Paratext: Preface (5–6)
Publisher: Fitzhenry and Whiteside
Date: N.p. 
Pagination: 96 pp.
Format: Jacketed hardcover
Trim: 8 3/8” x 5 3/8”
The Alpine Path: The Story of My Career is a volume that reproduces a memoir written by L.M. Montgomery and originally published in seven installments in the Toronto magazine Everywoman’s World in 1917. It was published in book form by Fitzhenry and Whiteside without a copyright date in 1974.
From the Dust Jacket
Lucy Maud Montgomery, the creator of Anne of Green Gables, wrote this charming autobiographical memoir when she was in the middle of her career. It is the most complete account she ever published of her childhood and early years as a writer. It originally appeared as a series of magazine articles in 1917, and this new edition is its first republication in any form.
L.M. Montgomery was born one hundred years ago, on November 30, 1874, in Clifton, Prince Edward Island. Her childhood was spent on the Island and her evocation of rural life there at the end of the 19th Century is extraordinarily attractive, moving and frequently humourous. In describing her family and friends and surroundings she reveals the source of many of the people and places and incidents of her novels, and shows how she came to adapt them.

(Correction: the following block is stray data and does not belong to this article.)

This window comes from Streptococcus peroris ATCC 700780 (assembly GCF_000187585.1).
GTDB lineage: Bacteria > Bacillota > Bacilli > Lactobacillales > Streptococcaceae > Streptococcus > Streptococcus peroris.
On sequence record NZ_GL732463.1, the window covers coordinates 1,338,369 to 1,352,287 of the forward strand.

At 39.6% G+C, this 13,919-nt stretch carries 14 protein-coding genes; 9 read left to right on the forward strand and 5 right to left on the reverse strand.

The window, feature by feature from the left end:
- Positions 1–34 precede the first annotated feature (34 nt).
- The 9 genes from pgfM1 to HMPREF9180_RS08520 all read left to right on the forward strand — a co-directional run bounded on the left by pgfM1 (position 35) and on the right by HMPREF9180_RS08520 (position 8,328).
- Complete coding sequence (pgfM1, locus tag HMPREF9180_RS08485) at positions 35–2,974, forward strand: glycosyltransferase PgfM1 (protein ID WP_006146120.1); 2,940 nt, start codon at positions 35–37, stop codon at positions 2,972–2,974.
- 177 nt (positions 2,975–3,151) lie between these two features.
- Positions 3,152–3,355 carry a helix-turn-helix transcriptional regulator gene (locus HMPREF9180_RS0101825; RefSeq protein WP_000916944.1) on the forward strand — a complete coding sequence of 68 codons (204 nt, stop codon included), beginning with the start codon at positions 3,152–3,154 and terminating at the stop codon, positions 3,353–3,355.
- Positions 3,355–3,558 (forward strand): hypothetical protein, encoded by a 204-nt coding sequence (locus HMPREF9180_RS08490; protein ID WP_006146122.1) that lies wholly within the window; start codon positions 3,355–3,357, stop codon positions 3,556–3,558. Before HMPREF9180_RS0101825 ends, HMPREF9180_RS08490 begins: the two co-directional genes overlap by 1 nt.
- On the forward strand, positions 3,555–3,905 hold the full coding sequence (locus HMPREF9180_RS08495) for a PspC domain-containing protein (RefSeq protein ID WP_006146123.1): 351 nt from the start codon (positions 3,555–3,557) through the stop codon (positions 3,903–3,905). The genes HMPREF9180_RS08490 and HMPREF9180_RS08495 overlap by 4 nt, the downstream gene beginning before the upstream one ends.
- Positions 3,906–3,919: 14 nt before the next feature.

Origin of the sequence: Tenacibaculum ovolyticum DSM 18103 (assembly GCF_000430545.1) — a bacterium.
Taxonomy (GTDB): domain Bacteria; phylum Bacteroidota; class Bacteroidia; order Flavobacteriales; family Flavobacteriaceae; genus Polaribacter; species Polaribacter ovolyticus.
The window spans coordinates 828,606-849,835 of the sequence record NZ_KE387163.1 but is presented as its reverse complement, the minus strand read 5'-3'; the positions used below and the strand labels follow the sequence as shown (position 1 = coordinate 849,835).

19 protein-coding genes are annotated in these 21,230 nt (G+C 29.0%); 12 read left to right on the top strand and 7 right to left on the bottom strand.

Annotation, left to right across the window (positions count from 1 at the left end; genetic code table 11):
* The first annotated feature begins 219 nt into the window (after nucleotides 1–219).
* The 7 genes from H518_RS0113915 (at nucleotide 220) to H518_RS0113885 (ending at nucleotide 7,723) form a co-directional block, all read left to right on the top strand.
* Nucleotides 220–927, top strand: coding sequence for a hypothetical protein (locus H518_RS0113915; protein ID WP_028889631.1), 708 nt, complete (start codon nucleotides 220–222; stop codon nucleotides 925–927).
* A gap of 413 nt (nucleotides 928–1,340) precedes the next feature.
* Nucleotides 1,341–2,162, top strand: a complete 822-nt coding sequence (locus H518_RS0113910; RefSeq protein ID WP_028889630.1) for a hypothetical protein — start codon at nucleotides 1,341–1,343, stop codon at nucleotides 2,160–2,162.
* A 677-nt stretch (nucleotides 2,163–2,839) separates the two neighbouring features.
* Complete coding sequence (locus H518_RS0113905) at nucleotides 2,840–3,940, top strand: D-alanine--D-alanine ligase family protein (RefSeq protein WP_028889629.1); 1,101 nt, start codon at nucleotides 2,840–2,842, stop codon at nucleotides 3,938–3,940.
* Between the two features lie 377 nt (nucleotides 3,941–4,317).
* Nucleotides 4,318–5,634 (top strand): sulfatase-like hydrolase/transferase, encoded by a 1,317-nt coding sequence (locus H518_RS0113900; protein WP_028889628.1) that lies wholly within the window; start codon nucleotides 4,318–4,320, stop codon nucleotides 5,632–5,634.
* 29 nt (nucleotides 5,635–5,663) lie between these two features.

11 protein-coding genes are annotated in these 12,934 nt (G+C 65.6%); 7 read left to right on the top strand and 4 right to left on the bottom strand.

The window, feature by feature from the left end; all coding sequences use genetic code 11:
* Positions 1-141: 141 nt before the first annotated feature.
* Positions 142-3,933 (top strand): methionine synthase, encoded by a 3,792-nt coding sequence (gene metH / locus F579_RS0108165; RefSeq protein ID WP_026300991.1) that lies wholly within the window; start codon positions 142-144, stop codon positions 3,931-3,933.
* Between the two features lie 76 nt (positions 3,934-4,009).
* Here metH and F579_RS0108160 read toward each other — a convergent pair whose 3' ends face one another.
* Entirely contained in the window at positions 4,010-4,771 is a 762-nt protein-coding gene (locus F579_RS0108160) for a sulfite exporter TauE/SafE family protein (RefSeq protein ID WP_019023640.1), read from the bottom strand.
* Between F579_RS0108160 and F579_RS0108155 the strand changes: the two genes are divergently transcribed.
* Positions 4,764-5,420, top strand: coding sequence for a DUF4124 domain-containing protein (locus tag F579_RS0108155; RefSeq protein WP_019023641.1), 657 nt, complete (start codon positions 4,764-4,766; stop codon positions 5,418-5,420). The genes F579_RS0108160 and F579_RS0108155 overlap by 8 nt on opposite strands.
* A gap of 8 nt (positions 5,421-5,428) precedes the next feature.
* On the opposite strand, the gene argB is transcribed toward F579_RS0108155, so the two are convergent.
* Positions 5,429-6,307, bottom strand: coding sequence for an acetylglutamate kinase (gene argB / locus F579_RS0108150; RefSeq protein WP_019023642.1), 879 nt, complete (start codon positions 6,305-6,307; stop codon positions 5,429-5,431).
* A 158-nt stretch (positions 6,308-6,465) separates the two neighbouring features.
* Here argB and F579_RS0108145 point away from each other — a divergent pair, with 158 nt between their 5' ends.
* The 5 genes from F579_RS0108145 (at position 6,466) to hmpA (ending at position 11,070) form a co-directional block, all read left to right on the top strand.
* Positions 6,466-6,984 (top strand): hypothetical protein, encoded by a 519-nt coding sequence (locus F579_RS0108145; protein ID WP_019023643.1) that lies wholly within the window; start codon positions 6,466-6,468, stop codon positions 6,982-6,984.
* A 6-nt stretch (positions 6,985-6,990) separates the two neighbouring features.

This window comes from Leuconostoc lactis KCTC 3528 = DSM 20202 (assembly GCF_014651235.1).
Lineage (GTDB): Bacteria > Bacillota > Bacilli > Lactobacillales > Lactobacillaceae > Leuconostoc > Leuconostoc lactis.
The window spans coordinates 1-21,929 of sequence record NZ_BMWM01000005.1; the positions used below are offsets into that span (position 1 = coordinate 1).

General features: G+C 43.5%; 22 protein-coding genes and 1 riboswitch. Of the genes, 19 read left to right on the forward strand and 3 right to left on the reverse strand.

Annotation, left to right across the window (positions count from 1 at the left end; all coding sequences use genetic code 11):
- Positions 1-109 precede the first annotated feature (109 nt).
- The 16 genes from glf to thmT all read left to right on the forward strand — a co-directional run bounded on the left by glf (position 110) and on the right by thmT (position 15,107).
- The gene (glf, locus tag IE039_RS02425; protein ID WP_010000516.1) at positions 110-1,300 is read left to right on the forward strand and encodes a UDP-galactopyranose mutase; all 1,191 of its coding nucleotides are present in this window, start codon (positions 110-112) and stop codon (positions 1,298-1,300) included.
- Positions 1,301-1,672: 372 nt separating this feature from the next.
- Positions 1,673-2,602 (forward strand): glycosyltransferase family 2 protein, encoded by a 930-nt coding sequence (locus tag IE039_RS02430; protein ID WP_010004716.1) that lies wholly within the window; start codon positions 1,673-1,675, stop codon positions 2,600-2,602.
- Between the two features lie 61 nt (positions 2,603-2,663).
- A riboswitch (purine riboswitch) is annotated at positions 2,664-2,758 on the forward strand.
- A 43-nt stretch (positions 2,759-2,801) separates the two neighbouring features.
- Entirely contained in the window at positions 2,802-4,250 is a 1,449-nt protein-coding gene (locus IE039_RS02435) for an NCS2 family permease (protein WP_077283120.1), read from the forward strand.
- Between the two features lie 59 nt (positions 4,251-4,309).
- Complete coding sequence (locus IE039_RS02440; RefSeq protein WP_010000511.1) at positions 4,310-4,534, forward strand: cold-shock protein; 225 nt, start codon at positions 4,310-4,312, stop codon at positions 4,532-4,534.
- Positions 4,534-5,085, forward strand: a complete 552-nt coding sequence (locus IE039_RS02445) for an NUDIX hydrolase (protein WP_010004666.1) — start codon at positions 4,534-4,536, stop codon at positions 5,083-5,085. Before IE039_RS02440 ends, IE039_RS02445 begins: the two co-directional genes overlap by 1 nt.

“The Alpine Path” of the title refers to the long climb she had to achieve success as a writer. She began in childhood, and never wavered in her resolve. Her ambition was to become an accomplished professional writer—she never desired fame or greatness, and the remarkable success that came to her with the publication of Anne of Green Gables (which was rejected many times by publishers) and its sequels, and her other books, was the consequence of many years of hard steady work.
All those who have enjoyed the Anne books will be fascinated by this delightful background story by the author; anyone who knows Prince Edward Island will be delighted by her descriptions of the countryside and its people; no one who reads The Alpine Path can fail to be delighted and impressed by the personal appeal of L.M. Montgomery.
Excerpted in Twentieth-Century Literary Criticism, edited by Laurie Di Mauro, 175–78. Detroit: Gale Research, 1994.